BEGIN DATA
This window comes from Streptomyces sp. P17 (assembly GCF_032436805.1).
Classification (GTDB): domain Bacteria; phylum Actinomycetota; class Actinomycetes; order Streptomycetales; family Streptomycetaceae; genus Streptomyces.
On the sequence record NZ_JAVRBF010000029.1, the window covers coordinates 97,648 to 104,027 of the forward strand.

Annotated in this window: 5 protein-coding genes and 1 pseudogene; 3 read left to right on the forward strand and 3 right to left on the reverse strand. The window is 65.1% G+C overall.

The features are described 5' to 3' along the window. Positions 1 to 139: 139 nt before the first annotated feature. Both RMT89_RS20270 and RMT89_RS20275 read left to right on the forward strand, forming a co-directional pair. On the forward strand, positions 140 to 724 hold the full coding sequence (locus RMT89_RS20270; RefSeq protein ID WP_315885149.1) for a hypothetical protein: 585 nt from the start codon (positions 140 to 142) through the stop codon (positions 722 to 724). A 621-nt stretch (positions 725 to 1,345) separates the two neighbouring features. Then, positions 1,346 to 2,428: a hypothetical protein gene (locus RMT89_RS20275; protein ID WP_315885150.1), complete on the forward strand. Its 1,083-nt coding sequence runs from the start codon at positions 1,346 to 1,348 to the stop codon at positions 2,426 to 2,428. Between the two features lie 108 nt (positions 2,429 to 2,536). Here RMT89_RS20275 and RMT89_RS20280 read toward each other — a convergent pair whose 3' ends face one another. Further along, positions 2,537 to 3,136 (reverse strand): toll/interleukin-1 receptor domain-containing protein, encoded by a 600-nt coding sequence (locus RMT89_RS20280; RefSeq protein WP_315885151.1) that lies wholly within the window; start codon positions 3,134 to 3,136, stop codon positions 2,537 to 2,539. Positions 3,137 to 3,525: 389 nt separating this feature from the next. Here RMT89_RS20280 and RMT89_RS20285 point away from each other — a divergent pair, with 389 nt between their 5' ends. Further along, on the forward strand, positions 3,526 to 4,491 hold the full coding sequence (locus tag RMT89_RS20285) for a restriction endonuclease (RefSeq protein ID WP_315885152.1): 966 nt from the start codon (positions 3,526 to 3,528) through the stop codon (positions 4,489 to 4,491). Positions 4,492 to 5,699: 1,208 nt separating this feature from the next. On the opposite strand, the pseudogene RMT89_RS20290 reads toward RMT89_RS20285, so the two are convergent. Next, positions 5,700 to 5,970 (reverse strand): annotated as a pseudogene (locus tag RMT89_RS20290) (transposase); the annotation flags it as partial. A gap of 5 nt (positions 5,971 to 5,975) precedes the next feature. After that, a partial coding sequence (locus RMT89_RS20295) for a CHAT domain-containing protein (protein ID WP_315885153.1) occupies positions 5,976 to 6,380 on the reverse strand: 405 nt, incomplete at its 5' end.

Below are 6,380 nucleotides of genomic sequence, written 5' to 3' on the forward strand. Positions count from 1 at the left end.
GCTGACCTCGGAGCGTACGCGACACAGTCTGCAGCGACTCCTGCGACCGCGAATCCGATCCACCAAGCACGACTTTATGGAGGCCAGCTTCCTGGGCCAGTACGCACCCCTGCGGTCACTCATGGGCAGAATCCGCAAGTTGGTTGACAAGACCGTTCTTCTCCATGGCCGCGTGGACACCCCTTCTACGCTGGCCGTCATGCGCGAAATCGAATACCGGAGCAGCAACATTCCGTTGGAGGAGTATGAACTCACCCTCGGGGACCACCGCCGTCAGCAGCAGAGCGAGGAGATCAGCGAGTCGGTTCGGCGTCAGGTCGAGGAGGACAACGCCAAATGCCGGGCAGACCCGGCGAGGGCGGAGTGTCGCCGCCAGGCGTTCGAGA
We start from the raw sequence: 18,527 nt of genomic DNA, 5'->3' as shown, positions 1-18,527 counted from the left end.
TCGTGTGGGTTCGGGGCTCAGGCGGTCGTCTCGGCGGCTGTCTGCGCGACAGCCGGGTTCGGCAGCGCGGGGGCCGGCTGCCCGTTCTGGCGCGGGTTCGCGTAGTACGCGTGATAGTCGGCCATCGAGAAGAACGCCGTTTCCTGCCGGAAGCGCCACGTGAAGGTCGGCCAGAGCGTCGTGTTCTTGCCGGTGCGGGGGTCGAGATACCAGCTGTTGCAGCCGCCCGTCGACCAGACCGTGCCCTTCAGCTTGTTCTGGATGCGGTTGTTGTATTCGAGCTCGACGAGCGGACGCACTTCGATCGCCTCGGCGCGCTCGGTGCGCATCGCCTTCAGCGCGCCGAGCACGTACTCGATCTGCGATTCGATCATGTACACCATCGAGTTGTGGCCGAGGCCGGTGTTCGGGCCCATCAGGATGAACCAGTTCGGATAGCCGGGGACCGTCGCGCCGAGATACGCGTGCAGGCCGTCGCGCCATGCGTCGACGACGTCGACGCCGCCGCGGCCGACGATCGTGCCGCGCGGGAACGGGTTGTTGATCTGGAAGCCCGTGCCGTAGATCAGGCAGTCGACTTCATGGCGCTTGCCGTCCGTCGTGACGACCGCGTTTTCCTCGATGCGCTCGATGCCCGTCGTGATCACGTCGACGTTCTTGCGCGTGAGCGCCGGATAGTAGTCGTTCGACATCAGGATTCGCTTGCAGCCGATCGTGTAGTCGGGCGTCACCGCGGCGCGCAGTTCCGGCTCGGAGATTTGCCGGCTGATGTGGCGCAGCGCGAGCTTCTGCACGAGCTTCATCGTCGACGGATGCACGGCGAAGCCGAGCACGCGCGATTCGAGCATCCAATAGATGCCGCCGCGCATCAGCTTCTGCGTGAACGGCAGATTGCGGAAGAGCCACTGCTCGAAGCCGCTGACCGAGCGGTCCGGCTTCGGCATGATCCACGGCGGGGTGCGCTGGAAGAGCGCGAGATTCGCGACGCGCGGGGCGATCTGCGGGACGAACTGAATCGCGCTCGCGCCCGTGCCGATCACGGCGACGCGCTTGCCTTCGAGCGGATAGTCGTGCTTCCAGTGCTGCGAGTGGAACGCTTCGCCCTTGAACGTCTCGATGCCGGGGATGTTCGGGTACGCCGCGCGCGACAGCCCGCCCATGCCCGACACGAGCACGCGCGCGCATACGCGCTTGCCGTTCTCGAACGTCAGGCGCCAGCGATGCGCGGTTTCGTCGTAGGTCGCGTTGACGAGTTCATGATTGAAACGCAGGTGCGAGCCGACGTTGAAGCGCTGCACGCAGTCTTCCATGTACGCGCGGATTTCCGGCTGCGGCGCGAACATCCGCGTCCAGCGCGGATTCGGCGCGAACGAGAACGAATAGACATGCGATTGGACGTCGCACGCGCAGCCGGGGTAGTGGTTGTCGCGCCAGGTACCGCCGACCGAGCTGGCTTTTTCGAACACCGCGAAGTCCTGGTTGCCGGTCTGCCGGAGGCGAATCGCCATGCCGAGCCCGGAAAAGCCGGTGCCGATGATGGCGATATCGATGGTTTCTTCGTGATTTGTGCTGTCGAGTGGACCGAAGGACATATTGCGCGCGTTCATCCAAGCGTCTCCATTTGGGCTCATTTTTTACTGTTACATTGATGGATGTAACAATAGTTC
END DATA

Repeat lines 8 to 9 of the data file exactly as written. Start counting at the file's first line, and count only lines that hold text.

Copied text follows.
We start from the raw sequence: 18,527 nt of genomic DNA, 5'->3' as shown, positions 1-18,527 counted from the left end.
TCGTGTGGGTTCGGGGCTCAGGCGGTCGTCTCGGCGGCTGTCTGCGCGACAGCCGGGTTCGGCAGCGCGGGGGCCGGCTGCCCGTTCTGGCGCGGGTTCGCGTAGTACGCGTGATAGTCGGCCATCGAGAAGAACGCCGTTTCCTGCCGGAAGCGCCACGTGAAGGTCGGCCAGAGCGTCGTGTTCTTGCCGGTGCGGGGGTCGAGATACCAGCTGTTGCAGCCGCCCGTCGACCAGACCGTGCCCTTCAGCTTGTTCTGGATGCGGTTGTTGTATTCGAGCTCGACGAGCGGACGCACTTCGATCGCCTCGGCGCGCTCGGTGCGCATCGCCTTCAGCGCGCCGAGCACGTACTCGATCTGCGATTCGATCATGTACACCATCGAGTTGTGGCCGAGGCCGGTGTTCGGGCCCATCAGGATGAACCAGTTCGGATAGCCGGGGACCGTCGCGCCGAGATACGCGTGCAGGCCGTCGCGCCATGCGTCGACGACGTCGACGCCGCCGCGGCCGACGATCGTGCCGCGCGGGAACGGGTTGTTGATCTGGAAGCCCGTGCCGTAGATCAGGCAGTCGACTTCATGGCGCTTGCCGTCCGTCGTGACGACCGCGTTTTCCTCGATGCGCTCGATGCCCGTCGTGATCACGTCGACGTTCTTGCGCGTGAGCGCCGGATAGTAGTCGTTCGACATCAGGATTCGCTTGCAGCCGATCGTGTAGTCGGGCGTCACCGCGGCGCGCAGTTCCGGCTCGGAGATTTGCCGGCTGATGTGGCGCAGCGCGAGCTTCTGCACGAGCTTCATCGTCGACGGATGCACGGCGAAGCCGAGCACGCGCGATTCGAGCATCCAATAGATGCCGCCGCGCATCAGCTTCTGCGTGAACGGCAGATTGCGGAAGAGCCACTGCTCGAAGCCGCTGACCGAGCGGTCCGGCTTCGGCATGATCCACGGCGGGGTGCGCTGGAAGAGCGCGAGATTCGCGACGCGCGGGGCGATCTGCGGGACGAACTGAATCGCGCTCGCGCCCGTGCCGATCACGGCGACGCGCTTGCCTTCGAGCGGATAGTCGTGCTTCCAGTGCTGCGAGTGGAACGCTTCGCCCTTGAACGTCTCGATGCCGGGGATGTTCGGGTACGCCGCGCGCGACAGCCCGCCCATGCCCGACACGAGCACGCGCGCGCATACGCGCTTGCCGTTCTCGAACGTCAGGCGCCAGCGATGCGCGGTTTCGTCGTAGGTCGCGTTGACGAGTTCATGATTGAAACGCAGGTGCGAGCCGACGTTGAAGCGCTGCACGCAGTCTTCCATGTACGCGCGGATTTCCGGCTGCGGCGCGAACATCCGCGTCCAGCGCGGATTCGGCGCGAACGAGAACGAATAGACATGCGATTGGACGTCGCACGCGCAGCCGGGGTAGTGGTTGTCGCGCCAGGTACCGCCGACCGAGCTGGCTTTTTCGAACACCGCGAAGTCCTGGTTGCCGGTCTGCCGGAGGCGAATCGCCATGCCGAGCCCGGAAAAGCCGGTGCCGATGATGGCGATATCGATGGTTTCTTCGTGATTTGTGCTGTCGAGTGGACCGAAGGACATATTGCGCGCGTTCATCCAAGCGTCTCCATTTGGGCTCATTTTTTACTGTTACATTGATGGATGTAACAATAGTTC